I want to make music that people remember – not because I had such nimble fingers, but because the music was so moving.
Claire Huangci was only 17 when she moved on her own from her home town of Philadelphia to Hanover to study the piano there. »The best decision of my life«, as it turned out: today, 13 years later, the American with Chinese roots plays at the top chamber music venues from New York to Hamburg, and has walked off with a whole number of major prizes. But one thing has stayed the same over the years: »I want to make music that people remember – not because I had such nimble fingers, but because the music was so moving.«
Johannes Brahms spent nearly twelve years tinkering with the score of his 21 Hungarian Dances. The trouble was worth it: the catchy pieces with their spirited melodies are among the Hamburg composer’s most popular piano works. Brahms originally wrote the dances for four hands, i.e. for two pianists. For her session, Claire Huangci chose to play the later solo version where all the notes are allocated to just two hands. »It’s great fun to play, but incredibly difficult as well.«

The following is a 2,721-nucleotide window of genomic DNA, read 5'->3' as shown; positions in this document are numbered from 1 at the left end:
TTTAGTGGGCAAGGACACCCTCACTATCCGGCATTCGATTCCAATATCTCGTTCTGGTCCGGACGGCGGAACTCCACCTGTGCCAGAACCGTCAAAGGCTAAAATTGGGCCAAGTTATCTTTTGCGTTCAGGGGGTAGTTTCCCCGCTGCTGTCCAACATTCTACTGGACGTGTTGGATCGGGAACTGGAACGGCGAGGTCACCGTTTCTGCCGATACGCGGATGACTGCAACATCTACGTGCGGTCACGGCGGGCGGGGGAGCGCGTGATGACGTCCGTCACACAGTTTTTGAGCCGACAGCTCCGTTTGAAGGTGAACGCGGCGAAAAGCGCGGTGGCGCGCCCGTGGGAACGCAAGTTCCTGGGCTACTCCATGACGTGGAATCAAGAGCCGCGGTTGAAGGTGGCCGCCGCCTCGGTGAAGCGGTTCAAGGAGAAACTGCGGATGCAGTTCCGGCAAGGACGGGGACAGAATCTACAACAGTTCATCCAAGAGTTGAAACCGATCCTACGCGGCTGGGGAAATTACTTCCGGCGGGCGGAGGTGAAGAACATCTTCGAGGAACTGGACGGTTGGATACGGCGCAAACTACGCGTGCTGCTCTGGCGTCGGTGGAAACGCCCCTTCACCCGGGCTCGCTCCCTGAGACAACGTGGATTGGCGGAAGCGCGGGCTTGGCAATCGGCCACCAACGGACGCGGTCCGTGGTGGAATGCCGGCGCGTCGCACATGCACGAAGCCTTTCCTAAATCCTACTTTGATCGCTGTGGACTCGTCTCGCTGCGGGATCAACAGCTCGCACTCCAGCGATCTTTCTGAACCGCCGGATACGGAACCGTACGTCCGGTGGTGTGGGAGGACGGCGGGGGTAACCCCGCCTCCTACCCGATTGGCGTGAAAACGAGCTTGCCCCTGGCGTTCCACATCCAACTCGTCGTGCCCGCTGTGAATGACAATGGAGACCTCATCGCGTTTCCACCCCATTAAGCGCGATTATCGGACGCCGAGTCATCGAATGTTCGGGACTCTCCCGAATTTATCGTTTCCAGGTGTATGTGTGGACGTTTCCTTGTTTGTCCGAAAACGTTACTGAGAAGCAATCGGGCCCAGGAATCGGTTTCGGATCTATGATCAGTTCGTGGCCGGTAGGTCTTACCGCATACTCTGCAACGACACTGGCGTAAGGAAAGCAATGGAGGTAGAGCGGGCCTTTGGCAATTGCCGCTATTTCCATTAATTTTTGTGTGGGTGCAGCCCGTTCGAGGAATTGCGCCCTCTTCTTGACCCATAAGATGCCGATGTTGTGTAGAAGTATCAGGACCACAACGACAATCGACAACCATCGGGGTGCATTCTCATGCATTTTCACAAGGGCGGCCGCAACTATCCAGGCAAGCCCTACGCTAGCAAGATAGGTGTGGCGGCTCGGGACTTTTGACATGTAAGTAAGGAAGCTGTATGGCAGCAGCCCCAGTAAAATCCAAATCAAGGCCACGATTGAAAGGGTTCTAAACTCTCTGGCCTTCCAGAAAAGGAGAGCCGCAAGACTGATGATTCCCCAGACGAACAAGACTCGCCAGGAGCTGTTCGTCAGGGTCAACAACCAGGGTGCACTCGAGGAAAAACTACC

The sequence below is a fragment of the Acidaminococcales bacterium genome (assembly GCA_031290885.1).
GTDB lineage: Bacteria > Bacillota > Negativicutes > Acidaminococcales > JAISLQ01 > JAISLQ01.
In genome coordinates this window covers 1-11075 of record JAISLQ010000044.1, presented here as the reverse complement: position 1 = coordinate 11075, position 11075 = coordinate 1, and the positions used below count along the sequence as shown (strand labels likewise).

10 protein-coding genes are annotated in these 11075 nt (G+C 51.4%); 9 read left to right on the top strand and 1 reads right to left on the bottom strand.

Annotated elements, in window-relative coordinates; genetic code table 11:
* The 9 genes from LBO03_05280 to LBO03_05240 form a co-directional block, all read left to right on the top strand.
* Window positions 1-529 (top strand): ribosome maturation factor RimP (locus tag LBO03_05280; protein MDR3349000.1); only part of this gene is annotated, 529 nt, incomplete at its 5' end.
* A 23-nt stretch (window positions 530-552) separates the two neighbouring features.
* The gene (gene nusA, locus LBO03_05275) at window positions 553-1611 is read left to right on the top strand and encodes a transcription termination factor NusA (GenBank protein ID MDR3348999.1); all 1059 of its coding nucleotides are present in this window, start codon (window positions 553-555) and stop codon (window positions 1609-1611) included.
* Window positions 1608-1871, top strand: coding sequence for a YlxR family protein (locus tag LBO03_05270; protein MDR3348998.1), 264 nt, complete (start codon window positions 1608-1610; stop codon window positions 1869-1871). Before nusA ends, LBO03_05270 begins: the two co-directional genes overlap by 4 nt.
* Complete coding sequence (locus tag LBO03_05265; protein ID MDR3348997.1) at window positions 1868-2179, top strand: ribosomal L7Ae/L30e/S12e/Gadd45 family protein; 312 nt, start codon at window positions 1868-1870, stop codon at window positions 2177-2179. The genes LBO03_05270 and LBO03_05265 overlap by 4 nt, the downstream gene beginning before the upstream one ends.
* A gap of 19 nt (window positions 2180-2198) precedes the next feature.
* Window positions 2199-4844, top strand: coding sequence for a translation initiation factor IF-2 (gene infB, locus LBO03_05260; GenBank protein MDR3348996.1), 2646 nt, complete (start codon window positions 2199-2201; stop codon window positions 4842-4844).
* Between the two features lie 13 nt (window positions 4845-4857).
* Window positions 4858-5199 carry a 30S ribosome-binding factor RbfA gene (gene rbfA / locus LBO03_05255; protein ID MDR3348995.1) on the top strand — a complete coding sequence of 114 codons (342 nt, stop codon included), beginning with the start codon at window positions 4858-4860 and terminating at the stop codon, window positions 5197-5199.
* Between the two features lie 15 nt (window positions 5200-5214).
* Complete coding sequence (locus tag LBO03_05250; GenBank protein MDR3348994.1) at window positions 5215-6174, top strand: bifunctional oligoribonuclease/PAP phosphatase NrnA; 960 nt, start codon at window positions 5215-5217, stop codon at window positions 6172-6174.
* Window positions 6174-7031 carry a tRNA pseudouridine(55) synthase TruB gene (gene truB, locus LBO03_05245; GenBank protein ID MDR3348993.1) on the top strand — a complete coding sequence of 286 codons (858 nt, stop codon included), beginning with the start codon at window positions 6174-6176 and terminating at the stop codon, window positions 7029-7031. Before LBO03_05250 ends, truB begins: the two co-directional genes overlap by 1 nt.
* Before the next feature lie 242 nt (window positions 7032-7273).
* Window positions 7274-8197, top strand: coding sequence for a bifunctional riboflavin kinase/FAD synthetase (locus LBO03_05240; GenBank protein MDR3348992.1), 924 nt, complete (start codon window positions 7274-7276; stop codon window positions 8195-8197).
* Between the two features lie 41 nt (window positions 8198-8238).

The undulating moulded wooden panelling lends the Elbphilharmonie Recital Hall an intimate atmosphere and a warm sound. Unlike the Grand Hall, the smaller room has a classic rectangular »shoebox« shape, and can be flexibly adapted to suit different types of ensemble and concert formats.
About the series
Artists record exclusive music videos at the Elbphilharmonie and Laeiszhalle for Elbphilharmonie Sessions – sometimes in unusual locations offstage. Discover the concert halls from the inside. Discover what they sound like.
Text: Laura Etspüler, Stand: 1.4.2020